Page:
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Nicole Brown Simpson’s Family Guide: Who Are Her Sisters?

Nicole Brown Simpson Family Guide Who Are Her Sisters
Vinnie Zuffante/Getty Images

Nicole Brown Simpson’s sisters are sharing their story for the first time.

The trio opened up about the brutal death of their sister Nicole in the upcoming Lifetime documentary The Life and Murder of Nicole Brown Simpson, which airs Saturday, June 1, and Sunday, June 2, at 8 p.m. ET.

The film looks back on the fatal stabbing of Nicole and her friend Ron Goldman, who were killed outside of her home in Los Angeles. Law enforcement officials named her ex-husband O.J. Simpson as their primary suspect. Simpson, who died of prostate cancer in April, was ultimately acquitted on the murder charges in 1995. Nicole and Goldman’s families later sued Simpson for wrongful death the following year, and the court found him liable.

Denise, Dominique and Tanya are among the 50 people who spoke out in the documentary, which marks the 30th anniversary of Nicole’s murder. “Other anniversaries just didn’t feel right,” Denise shared with People in an interview ahead of the film’s release. “But we decided 30 years was probably the best and the last time to hear her voice and tell her story.”

Scroll on to learn more about the Brown sisters:

Nicole Brown Simpson Family Guide Who Are Her Sisters
ABC News/YouTube

Denise Brown 

Denise, 66, made an emotionally charged courtroom appearance during Simpson’s trial, recalling years of abuse her sister allegedly suffered at the hands of Simpson, which she said included the athlete throwing Nicole up against a wall and tossing her out of their house in the 1980s.

She also offered heartbreaking testimony about the moment she learned her sister had died while speaking to People in April.

“The moment my mom got the phone call, I heard this screaming from my parents’ bedroom,” Denise told the outlet. “It was gut-wrenching. I grabbed the phone, and the detective said, ‘Your sister’s been killed.’ I said, ‘Oh, my God, he did it, he finally did it.’ I knew in my heart [it was O.J.].”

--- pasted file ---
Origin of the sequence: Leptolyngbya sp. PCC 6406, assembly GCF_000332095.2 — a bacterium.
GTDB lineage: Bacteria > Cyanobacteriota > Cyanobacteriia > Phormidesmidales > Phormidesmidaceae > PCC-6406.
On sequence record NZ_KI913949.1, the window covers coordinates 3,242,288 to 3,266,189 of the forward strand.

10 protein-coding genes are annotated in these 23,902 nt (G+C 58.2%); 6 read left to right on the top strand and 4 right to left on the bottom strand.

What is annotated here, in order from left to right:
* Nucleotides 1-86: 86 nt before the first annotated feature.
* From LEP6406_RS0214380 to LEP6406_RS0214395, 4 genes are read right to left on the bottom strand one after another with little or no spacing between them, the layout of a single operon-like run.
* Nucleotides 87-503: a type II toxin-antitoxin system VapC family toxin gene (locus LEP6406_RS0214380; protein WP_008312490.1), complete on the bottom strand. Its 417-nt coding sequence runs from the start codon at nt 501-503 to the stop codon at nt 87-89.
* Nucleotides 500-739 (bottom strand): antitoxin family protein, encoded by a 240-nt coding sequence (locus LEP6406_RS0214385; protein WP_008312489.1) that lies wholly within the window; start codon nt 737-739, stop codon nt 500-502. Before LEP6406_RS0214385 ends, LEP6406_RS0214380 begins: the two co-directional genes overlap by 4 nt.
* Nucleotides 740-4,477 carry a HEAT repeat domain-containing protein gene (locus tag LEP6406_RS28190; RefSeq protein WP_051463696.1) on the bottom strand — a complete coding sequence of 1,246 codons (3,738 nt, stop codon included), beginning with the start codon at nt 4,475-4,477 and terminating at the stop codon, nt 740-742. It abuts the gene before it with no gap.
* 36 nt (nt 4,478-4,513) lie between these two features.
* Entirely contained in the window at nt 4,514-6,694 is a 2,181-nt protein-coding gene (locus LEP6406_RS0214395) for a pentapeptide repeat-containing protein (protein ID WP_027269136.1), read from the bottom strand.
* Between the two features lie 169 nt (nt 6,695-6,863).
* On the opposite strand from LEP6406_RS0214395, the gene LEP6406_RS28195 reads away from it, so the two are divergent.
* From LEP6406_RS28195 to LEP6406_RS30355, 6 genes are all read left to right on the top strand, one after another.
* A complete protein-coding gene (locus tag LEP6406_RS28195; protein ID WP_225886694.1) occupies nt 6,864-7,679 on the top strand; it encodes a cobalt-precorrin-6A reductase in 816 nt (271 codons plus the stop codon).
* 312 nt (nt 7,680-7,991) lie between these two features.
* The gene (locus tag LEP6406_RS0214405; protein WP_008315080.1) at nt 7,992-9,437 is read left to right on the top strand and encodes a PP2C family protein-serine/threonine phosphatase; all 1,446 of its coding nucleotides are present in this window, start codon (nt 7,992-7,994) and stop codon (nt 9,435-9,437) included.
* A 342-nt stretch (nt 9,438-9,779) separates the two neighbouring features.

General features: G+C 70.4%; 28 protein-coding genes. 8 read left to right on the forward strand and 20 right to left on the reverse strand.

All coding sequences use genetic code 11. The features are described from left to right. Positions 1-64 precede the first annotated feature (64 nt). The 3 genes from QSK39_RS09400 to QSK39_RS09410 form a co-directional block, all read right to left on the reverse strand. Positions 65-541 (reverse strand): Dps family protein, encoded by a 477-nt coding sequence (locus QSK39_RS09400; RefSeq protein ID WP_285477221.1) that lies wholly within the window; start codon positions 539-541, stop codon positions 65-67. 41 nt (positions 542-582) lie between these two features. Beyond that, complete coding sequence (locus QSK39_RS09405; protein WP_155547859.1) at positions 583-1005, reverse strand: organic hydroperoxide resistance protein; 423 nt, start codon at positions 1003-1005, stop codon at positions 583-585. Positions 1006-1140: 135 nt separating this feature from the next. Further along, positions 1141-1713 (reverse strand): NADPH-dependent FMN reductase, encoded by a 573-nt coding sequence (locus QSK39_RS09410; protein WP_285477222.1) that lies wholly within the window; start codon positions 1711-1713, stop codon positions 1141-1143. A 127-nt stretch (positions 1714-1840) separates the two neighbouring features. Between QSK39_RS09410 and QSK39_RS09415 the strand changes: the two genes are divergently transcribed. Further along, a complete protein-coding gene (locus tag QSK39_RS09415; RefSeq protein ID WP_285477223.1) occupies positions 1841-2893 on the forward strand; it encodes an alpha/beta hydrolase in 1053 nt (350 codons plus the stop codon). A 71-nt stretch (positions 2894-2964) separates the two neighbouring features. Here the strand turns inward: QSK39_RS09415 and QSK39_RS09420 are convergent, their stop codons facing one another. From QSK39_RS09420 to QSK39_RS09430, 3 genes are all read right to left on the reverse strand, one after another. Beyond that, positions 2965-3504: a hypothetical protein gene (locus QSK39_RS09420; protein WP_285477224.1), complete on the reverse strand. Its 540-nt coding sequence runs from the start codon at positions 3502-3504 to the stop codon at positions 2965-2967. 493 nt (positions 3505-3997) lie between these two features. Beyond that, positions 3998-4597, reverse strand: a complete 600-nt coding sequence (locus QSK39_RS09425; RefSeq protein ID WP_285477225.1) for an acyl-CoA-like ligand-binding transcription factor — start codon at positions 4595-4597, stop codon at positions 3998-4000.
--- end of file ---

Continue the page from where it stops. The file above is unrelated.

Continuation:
Since her sister’s death, Denise has gone on to travel statewide, speaking out on domestic violence. She also testified to the U.S. Senate Appropriations Committee on behalf of the Violence Against Women Act, successfully helping bolster a portion of the funds from $18 million to $32 million.

Feature Key Moments From OJ Simpson Murder Trial

Related: Key Moments in O.J. Simpson’s Trial: From 'The Glove' to Denise Brown

Dominique Brown 

Dominique, 59, opened up about her decision to take part in the Lifetime documentary in a trailer for the film, explaining, “It’s been 30 years. Maybe it’s time to rekindle the flame of Nicole.” 

Following her sister’s murder, Dominique became a maternal figure for her niece and nephew, Sydney and Justin Simpson, now 38 and 35, respectively.

“I knew that was the role I was supposed to undertake,” she told People. “There was Denise’s son, my son, Sydney and Justin. We played together, ate together, went to the beach together — everything together. It was to help them heal and do things that were fun.”

In a recent interview, Dominique shared with ABC News that she keeps the subject of Sydney and Justin’s late father off the table when they speak. “I don’t know what kind of a relationship they had with him,” she explained. “I’m there to love on them, and I’m there to love on their children.”

She has not commented on whether she thinks Simpson killed her sister. “Because of [my niece and nephew], I’m not going to answer,” she explained to People when asked to share her thoughts.

Tanya Brown 

At 54, Tanya is the youngest sibling in the Brown clan. She opened up about the impact that her sister’s murder had on her life in a candid section on her website, admitting that she developed “unhealthy coping mechanisms” as the Simpson trial played out.

“I didn’t deal with stress, grief, and codependence in healthy ways,” she explained. “These self-sabotaging behaviors caught up to me when I attempted suicide in 2004. It’s not that I wanted to die, I just wanted the pain to stop. I was suicidal, exhausted from unresolved pain, grief, anxiety, stress, and couldn’t see a way out.”

While in the recovery hospital, Tanya learned self-care tools to cope with trauma, which prompted a passionate pursuit of psychology. These days, she’s working as a life coach, mental health counselor and motivational speaker. According to her website, she “uses the lessons from her experience with Nicole and her own suicide attempt to help others cope with life’s challenges.”

Reflecting on the recent death of Simpson while speaking to People, Tanya noted that there’s a sense of closure for her. “This is a person who’s been in our life for a very long time, who wreaked havoc on our family,” she explained. “It’s like the end of a chapter.”

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